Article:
By: Cheryl P. on April 6, 2016
First off I really do appreciate what a horrid coffee maker episode you had but I must admit that I laughed all the way through. The only way to salvage a messy situation is to turn it into a funny post. Mission accomplished Stephen.
By: Arkansas Patti on April 6, 2016
Lordy lordy. You should have a First Prize Trophy for Patience.
By: Kathe W. on April 6, 2016
You are good to your mother and I am sure she knows that even when she does not show it. I have a Remington coffee maker which is as close as I can get to French press. It does require daily careful cleaning. I do not like the Keurig because they are so full of polluting containers and we have enough plastic killing the world.
By: Tabor on April 6, 2016
I think you should find a restaurant that makes good coffee & move your mother in!!
By: fishducky on April 6, 2016
Thank your lucky stars that it wasn't a more embarrassing appliance, or one that weighed in like a cruise ship anchor.
By: Val on April 6, 2016
Perhaps a percolator that is glass and works in the microwave would do it. Yes, i used to have one. That way, she can't leave it on the stove too long.
By: messymimi on April 6, 2016
Only you could handle this problem and only suffer a very tight sphincter!
By: red Kline on April 6, 2016
Bless you. My mom was not that bad but she would always complain about how things are not how they used to be. Patience is always needed
By: Birgit on April 6, 2016
Bless you. My mom was not that bad but she would always complain about how things are not how they used to be. Patience is always needed
By: Birgit on April 6, 2016
You made me laugh. But as you say, people are particular about their coffee. (Fyi, we still have a percolator, but hardly ever use it. I like instant.)
By: Tom Sightings on April 6, 2016
What an adventure! BTW, percolated coffee does taste better.
By: Tom Cochrun on April 6, 2016
What kind of woman doesn't want something because it appears "too masculine"? The kind that birthed you, it seems. *Sympathy look from Robyn.*
By: Robyn Engel on April 6, 2016
sainthood earned...
By: TexWisGirl on April 6, 2016
Well, your mom is right about one thing...they don't make stuff like they used to. I read an article some time ago that companies have stopped making their high end /quality products because people stopped buying them in their race to get the lowest price possible as well as the worst quality possible. next time the coffee maker quits working, try running vinegar through it a few times. and don't buy a one shot Keurig. the amount of trash which is not recyclable that it produces is enormous.
By: Ellen Abbott on April 7, 2016
All we ever had at my house while growing up was the foul instant coffee. The first time I saw a percolator/drip maker, I was amazed that there was something more in life than Tasters Choice. Related: I hope I don't end up like Mom. On the other hand, I hope I do. Talk about stories.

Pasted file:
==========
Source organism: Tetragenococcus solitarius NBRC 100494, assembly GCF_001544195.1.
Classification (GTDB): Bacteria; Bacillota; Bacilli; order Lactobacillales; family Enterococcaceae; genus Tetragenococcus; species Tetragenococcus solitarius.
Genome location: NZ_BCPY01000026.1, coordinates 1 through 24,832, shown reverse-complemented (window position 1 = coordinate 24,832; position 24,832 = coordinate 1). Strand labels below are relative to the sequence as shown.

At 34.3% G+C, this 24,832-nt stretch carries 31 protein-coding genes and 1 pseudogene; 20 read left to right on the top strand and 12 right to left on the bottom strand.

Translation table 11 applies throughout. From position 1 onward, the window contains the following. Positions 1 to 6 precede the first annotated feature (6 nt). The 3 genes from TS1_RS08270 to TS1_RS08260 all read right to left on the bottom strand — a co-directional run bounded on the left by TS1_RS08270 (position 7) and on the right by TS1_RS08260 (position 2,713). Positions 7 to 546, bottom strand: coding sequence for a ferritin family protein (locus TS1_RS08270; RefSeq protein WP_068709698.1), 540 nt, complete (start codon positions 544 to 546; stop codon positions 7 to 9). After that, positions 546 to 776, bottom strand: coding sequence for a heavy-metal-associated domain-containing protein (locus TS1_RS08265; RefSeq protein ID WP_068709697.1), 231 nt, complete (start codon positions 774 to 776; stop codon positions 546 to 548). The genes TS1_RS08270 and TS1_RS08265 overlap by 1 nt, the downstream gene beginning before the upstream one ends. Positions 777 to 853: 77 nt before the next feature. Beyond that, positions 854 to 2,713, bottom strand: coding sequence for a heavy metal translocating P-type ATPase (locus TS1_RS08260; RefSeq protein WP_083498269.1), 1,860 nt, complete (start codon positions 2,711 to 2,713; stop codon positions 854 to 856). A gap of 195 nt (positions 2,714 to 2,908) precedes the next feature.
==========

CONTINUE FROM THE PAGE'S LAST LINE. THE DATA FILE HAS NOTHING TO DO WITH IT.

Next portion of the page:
By: Al Penwasser on April 7, 2016
Oh, can I ever empathize. You do know, I assume, that Saint Stephen is considered the Protomartyr.
By: Mitchell Is Moving on April 7, 2016
I feel your pain yet you made me laugh ... sorry, and thank you!
By: jenny_o on April 7, 2016
Pretty sure my blood pressure went up just from reading this! Mrs. Voldemort, indeed. Now that's funny!
By: Nancy/BLissed-Out Grandma on April 7, 2016
Has this come on with age or has your mother always been like this?
By: on April 7, 2016
Your mom is a HOOT! LOL!
By: scott park on April 7, 2016
I had this horrible habit of moving out of state once my parents hit an advanced age.
By: Brett Minor (Transformed Nonconformist) on April 9, 2016
What will Mrs. C do when you reach a certain age and show signs that you're very much like your mother?
By: Daniel LaFrance on April 9, 2016
Next time, have her purchase a very basic Mr. Coffee -- which I happily own. You can clean it to infinity and it will always work. Cost: $24.00 at Ace Hardware. It's basic and it lasts!
By: MICHAEL MANNING on April 12, 2016
I cannot say that my mother-in-law is all that particular about her coffee, but a coffee maker rarely lasts a year around her. Oh, and the old (an no longer working) ones get added to her collection of broken appliances in our very small house. I'll be put our on the curb long before that toaster-oven from 10 years ago makes it into the trash. Sigh.
By: Jerry E. Beuterbaugh on April 12, 2016
I don't suppose it would help to hit every garage sale in the area to pick up percolator style coffeepots? I have one, and that's where I found it... But you really need to use Arsenic, it gives the coffee that lovely almond flavor... Heh... ;D Cat
By: Cat on April 19, 2016
i've told you before how much i enjoy stories about your mum and this one involves coffee of which i am rather fond. i hope she is happy with her new one. i agree with some of the comments, buy them in bulk and keep the receipts yourself. you are indeed a good son and tell a brilliant story
By: Fran on May 13, 2016